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How To Survive An Economic Collapse – Everything You Need To Know

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Introduction

 

 

In the last lesson, we discussed the various aspects of what an economic bust is – with the presumption that it will be able correct itself, as an economic boom were to surely follow – but we did not go into further detail of the ramifications of how to proceed if the worst case scenario were to occur – but rather, gave you a general idea of what to do and expect. In this lesson, we will be showing you how to survive an economic collapse when the market takes a turn for the worse, as it is vital to handle these disasters in a cool, calm, and collected manner.

 

But before we begin, we would like you to read and agree to the Terms & Conditions of this post before you proceed any further.

Disclaimer: Invest In Wall Street is in no way financially or legally responsible for any investing decisions made by any of our readers and are, in turn, acting on their own free will. The information in this article is purely educational and should not be abused or misconstrued in any way, shape, or form.

 

Market Downturns

 

 

From time to time, the stock market experiences a downturn. These downturns vary by length and degree.

Some downturns are short-lived and relatively harmless, while others are long-lasting and severe.

Most investors watch for downturns by monitoring a major index, such as the S&P 500. The degree of a downturn is
determined by how far the S&P 500 has fallen from its recent high.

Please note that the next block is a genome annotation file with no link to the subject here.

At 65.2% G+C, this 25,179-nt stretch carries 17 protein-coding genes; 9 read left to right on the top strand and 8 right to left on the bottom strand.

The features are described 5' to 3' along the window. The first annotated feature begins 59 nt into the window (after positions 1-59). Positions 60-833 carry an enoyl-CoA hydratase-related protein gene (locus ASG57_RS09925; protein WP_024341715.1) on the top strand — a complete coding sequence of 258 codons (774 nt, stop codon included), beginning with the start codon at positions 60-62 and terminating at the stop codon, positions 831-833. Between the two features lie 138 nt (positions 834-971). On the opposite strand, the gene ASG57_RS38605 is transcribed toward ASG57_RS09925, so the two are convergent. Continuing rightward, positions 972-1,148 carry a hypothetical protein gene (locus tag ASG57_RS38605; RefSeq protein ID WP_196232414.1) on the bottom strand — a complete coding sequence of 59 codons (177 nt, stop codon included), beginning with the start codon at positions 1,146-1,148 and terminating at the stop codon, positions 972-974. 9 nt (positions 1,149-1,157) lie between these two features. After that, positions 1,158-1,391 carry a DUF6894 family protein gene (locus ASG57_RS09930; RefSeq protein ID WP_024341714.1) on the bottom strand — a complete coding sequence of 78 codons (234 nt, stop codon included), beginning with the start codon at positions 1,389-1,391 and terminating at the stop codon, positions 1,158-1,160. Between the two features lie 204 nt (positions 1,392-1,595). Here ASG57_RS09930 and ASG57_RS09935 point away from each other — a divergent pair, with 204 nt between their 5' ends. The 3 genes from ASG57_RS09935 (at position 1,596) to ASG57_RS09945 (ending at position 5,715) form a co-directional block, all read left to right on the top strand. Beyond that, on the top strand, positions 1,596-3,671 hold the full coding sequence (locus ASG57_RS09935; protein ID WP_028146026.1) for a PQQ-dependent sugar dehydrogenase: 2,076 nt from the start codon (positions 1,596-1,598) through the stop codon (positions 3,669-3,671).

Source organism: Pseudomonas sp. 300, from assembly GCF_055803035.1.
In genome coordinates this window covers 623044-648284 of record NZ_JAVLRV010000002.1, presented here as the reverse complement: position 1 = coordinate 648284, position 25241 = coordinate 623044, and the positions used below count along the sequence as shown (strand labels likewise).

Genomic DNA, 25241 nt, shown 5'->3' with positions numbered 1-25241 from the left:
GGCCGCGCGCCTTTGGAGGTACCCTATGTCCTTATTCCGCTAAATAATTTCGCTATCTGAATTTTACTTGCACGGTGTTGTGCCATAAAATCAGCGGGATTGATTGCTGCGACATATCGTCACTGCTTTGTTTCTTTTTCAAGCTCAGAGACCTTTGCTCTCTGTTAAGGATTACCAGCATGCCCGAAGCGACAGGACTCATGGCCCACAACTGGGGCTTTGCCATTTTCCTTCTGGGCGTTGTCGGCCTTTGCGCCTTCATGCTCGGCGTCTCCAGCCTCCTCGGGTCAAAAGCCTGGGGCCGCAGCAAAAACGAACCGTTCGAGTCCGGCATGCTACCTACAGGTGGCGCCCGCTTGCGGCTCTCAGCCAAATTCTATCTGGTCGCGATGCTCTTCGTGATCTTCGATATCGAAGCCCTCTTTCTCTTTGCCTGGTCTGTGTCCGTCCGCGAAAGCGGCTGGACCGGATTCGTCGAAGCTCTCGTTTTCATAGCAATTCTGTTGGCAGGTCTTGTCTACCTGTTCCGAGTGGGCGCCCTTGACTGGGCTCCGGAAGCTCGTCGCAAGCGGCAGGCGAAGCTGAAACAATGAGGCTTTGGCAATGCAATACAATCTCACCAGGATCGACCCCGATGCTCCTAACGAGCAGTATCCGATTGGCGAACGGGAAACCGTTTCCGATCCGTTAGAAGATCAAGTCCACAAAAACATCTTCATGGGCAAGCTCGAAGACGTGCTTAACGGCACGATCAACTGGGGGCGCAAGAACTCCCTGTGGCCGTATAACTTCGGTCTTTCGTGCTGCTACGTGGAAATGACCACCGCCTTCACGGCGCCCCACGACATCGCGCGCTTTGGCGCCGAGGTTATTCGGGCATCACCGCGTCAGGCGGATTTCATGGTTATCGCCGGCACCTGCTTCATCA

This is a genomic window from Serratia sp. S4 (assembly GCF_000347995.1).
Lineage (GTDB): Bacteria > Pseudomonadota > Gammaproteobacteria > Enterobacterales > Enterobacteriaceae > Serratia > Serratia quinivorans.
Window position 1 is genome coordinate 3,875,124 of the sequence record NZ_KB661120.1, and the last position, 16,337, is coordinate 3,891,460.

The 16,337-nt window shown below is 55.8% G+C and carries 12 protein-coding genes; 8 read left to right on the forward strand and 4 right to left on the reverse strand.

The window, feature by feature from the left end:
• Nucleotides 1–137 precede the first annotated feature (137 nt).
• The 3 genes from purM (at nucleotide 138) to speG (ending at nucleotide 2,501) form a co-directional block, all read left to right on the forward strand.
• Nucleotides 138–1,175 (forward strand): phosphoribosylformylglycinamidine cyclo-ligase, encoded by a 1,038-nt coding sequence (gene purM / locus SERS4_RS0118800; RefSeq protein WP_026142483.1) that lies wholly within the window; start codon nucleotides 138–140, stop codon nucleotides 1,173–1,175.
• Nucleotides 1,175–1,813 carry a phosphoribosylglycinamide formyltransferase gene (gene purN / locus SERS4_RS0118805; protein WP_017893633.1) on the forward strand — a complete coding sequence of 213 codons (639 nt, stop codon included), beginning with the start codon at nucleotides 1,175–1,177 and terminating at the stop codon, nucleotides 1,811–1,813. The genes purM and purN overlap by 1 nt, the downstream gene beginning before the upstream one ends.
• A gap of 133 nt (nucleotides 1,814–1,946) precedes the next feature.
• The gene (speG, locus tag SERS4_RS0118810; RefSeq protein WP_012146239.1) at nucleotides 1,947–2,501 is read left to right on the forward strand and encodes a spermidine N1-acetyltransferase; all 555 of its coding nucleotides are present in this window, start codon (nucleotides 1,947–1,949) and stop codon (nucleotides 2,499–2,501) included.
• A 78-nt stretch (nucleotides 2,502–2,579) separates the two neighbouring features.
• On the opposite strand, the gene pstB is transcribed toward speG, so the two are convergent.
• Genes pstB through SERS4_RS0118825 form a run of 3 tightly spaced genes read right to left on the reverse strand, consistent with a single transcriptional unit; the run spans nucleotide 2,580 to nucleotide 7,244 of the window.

If a downturn becomes severe, you may want to take defensive measures.

There are generally three degrees of downturns – The first is a minor downturn, which can be categorized as any time the S&P 500 has fallen less than 10% from its high. Minor downturns are quite common, and technically, any downward movement at all is considered a downturn.

If the S&P 500 falls 10% or more from its high, its considered a more worrisome downturn.

A drop between 10% and 20% from a high is considered a correction and is fairly common.

The most serious downturn is when a correction turns into a full fledged bear market. A bear market is when the S&P
500 drops 20% or more from its high. The risk in a bear market is that the S&P 500 could continue dropping and drag most stock investments with it.

The S&P 500 has dropped more than 50% during some of the worst bear markets. For instance, during the financial crisis in 2009, the S&P 500 dropped 52% from its high.

 

 

The goal of identifying and measuring downturns is to try to limit losses. In addition to monitoring the S&P 500’s high, there are two other ways to identify and measure downturns.

Identifying Market Downturns

 

The first is identifying the S&P 500’s long term diagonal support levels. A break below a diagonal support level could mean that a downturn is becoming more serious, but this technique has its limitations.